Brands and popular industry terms are highly relatable and, more likely than not, Twitter users will find use for such hashtags in a particular event. The controversial hashtag #NBCFail for instance may not have been actively searched by Twitter users but the fact that it carried a brand name made it easy to micro-bloggers to jump in and create a massive conversation around it.

4. Be careful where you use your hashtags.

Designer Kenneth Cole (@KennethCole) made a huge blunder in 2011 when he inserted the #Cairo hashtag in the same message he was promoting his newest collection.

The tweet read: “Million are in uproar in #Cairo. Rumor is they heard our new spring collection is now available online at httpL//bit.ly/KCairo -KC”.

After much backlash from the public, Cole has removed the offending tweet and issued an apology on his Facebook Page.

Hashtag abuse is not uncommon, although with proper etiquette orientation it should be out of conversations entirely.

Here’s Twitter‘s official statement on hashtag abuse.

“The following behaviors and others like them could cause your account to be filtered from search, or even suspended:

  • Adding one or more topic/hashtag to an unrelated tweet in an attempt to gain attention in search.
  • Repeatedly tweeting the same topic/hashtag without adding value to the conversation in an attempt to get the topic trending/trending higher.
  • Tweeting about each trending topic in turn in order to drive traffic to your profile, especially when mixed with advertising.
  • Listing the trending topics in combination with a request to be followed.
  • Tweeting about a trending topic and posting a misleading link to something unrelated.”


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[…] What are Hashtags? Why use Hashtags? […]

» Life Before Twitter, LinkedIn, Evernote, Delicious, Animoto… INDT 501 27-09-2012, 13:35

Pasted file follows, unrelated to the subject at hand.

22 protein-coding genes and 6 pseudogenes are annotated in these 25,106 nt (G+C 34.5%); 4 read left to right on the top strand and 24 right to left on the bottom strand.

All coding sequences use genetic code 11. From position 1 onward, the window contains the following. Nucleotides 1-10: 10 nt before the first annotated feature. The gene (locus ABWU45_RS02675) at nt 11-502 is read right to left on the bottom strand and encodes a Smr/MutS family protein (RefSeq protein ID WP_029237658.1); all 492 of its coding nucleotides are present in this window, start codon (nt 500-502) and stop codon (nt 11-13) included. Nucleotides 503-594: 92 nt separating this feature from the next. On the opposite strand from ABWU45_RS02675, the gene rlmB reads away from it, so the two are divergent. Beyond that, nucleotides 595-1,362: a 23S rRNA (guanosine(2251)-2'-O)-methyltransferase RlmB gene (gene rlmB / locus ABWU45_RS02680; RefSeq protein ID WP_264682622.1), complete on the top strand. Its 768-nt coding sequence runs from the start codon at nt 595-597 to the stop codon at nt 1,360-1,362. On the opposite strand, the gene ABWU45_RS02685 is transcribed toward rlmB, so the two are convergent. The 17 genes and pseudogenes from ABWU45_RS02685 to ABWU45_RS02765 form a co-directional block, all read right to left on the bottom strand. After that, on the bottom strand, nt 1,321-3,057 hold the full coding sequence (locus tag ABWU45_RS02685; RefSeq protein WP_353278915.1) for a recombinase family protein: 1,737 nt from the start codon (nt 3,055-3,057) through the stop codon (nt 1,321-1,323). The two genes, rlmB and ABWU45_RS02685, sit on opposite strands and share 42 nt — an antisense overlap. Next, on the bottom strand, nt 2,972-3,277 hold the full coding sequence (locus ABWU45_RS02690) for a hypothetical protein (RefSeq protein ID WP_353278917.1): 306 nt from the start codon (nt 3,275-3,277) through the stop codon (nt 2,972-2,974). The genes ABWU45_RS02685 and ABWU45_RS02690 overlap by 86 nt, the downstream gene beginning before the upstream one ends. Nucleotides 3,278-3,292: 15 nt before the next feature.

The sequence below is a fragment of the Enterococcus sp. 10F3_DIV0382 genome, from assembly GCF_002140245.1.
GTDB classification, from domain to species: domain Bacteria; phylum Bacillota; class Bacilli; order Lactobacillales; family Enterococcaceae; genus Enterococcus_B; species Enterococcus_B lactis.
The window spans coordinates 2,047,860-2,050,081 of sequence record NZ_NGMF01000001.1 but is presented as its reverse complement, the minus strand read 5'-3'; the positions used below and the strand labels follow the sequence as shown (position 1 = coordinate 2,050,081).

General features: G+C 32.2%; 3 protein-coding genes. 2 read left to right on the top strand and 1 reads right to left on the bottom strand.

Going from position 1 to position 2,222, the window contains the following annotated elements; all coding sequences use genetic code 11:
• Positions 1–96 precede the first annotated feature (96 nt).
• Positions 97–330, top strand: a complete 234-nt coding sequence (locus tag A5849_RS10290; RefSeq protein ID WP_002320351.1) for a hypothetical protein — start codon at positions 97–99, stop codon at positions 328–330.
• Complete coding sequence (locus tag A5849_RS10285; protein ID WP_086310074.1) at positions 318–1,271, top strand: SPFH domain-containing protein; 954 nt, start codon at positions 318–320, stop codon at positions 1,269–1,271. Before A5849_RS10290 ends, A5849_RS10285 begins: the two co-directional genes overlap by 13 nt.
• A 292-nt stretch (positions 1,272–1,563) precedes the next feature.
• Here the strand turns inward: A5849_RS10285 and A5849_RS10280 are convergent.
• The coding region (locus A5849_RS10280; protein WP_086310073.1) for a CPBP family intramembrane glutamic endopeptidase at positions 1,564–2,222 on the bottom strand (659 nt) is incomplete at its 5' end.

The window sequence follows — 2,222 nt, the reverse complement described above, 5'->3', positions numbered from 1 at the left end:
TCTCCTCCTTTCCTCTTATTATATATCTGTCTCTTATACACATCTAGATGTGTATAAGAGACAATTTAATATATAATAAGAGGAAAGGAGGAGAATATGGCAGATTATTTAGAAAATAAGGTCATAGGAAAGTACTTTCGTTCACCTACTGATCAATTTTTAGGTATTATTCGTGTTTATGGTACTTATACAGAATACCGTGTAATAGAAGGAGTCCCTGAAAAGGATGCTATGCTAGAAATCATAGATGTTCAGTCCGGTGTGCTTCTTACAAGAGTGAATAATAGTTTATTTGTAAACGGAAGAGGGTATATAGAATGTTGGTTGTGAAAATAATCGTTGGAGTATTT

[…] don’t quite get the use of #hashtags. Though, this article did provide some insight and so did this one. So, basically, a #hashtag is a way to aggregate information on the same topic in a searchable way. […]

david northrup 18-10-2012, 01:34

im still new on here and trying to really learn about how to use the internet/blogging/social medias (ie-twitter) Sorry but i hate facebook,,so i thank you for this site

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Profile photo of st0pthehashtags
st0pthehashtags 28-10-2014, 00:03

If more people knew about why hashtags are relevant to Twitter I think that they would be much less dangerous and annoying elsewhere.

Profile photo of KawarthaMums
KawarthaMums 24-01-2015, 08:46

Hashtags are frequently misused as a delivery system to get posts in front of an audience.
This however, can backfire.
Hashtags used for off topic links, can cause a large increase in bounce rate, and decrease page rank for a website.
In addition, misused hashtags can cause the hashtag spamming Twitter user’s account to be blacklisted by news aggregators. This can cause loss of potential increased reach for that account’s relevant links through their republishing platforms such as paper.li.